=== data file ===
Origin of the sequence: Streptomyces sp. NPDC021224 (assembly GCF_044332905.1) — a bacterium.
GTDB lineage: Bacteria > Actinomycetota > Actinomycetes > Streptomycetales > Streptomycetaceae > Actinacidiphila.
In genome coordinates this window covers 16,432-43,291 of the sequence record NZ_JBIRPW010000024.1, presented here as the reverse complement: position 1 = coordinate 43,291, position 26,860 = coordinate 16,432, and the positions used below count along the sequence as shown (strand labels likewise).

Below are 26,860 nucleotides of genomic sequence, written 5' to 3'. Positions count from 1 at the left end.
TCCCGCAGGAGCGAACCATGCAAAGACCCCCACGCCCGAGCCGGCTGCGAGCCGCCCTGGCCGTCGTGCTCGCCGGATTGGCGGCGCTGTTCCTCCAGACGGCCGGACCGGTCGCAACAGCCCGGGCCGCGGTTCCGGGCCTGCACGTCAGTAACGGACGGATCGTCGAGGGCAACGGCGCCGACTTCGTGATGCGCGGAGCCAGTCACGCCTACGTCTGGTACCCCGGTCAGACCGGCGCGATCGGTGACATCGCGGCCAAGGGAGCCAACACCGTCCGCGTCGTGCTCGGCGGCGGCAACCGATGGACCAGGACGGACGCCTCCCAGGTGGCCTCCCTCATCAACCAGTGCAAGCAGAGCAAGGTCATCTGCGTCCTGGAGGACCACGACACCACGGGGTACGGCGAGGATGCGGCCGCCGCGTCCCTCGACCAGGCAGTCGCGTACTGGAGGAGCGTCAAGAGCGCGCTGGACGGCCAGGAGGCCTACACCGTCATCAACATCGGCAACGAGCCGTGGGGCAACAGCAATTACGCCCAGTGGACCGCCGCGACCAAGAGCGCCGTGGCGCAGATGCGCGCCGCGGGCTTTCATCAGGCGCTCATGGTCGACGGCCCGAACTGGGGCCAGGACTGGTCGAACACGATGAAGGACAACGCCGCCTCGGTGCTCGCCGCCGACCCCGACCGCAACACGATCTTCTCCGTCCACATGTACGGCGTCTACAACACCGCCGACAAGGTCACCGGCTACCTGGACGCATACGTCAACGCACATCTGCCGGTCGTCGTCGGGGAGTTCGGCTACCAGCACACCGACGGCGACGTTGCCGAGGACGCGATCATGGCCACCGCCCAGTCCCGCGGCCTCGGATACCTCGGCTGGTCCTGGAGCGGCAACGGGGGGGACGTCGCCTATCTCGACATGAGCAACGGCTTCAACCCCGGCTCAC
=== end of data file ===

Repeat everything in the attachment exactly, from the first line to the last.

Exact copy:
Origin of the sequence: Streptomyces sp. NPDC021224 (assembly GCF_044332905.1) — a bacterium.
GTDB lineage: Bacteria > Actinomycetota > Actinomycetes > Streptomycetales > Streptomycetaceae > Actinacidiphila.
In genome coordinates this window covers 16,432-43,291 of the sequence record NZ_JBIRPW010000024.1, presented here as the reverse complement: position 1 = coordinate 43,291, position 26,860 = coordinate 16,432, and the positions used below count along the sequence as shown (strand labels likewise).

Below are 26,860 nucleotides of genomic sequence, written 5' to 3'. Positions count from 1 at the left end.
TCCCGCAGGAGCGAACCATGCAAAGACCCCCACGCCCGAGCCGGCTGCGAGCCGCCCTGGCCGTCGTGCTCGCCGGATTGGCGGCGCTGTTCCTCCAGACGGCCGGACCGGTCGCAACAGCCCGGGCCGCGGTTCCGGGCCTGCACGTCAGTAACGGACGGATCGTCGAGGGCAACGGCGCCGACTTCGTGATGCGCGGAGCCAGTCACGCCTACGTCTGGTACCCCGGTCAGACCGGCGCGATCGGTGACATCGCGGCCAAGGGAGCCAACACCGTCCGCGTCGTGCTCGGCGGCGGCAACCGATGGACCAGGACGGACGCCTCCCAGGTGGCCTCCCTCATCAACCAGTGCAAGCAGAGCAAGGTCATCTGCGTCCTGGAGGACCACGACACCACGGGGTACGGCGAGGATGCGGCCGCCGCGTCCCTCGACCAGGCAGTCGCGTACTGGAGGAGCGTCAAGAGCGCGCTGGACGGCCAGGAGGCCTACACCGTCATCAACATCGGCAACGAGCCGTGGGGCAACAGCAATTACGCCCAGTGGACCGCCGCGACCAAGAGCGCCGTGGCGCAGATGCGCGCCGCGGGCTTTCATCAGGCGCTCATGGTCGACGGCCCGAACTGGGGCCAGGACTGGTCGAACACGATGAAGGACAACGCCGCCTCGGTGCTCGCCGCCGACCCCGACCGCAACACGATCTTCTCCGTCCACATGTACGGCGTCTACAACACCGCCGACAAGGTCACCGGCTACCTGGACGCATACGTCAACGCACATCTGCCGGTCGTCGTCGGGGAGTTCGGCTACCAGCACACCGACGGCGACGTTGCCGAGGACGCGATCATGGCCACCGCCCAGTCCCGCGGCCTCGGATACCTCGGCTGGTCCTGGAGCGGCAACGGGGGGGACGTCGCCTATCTCGACATGAGCAACGGCTTCAACCCCGGCTCAC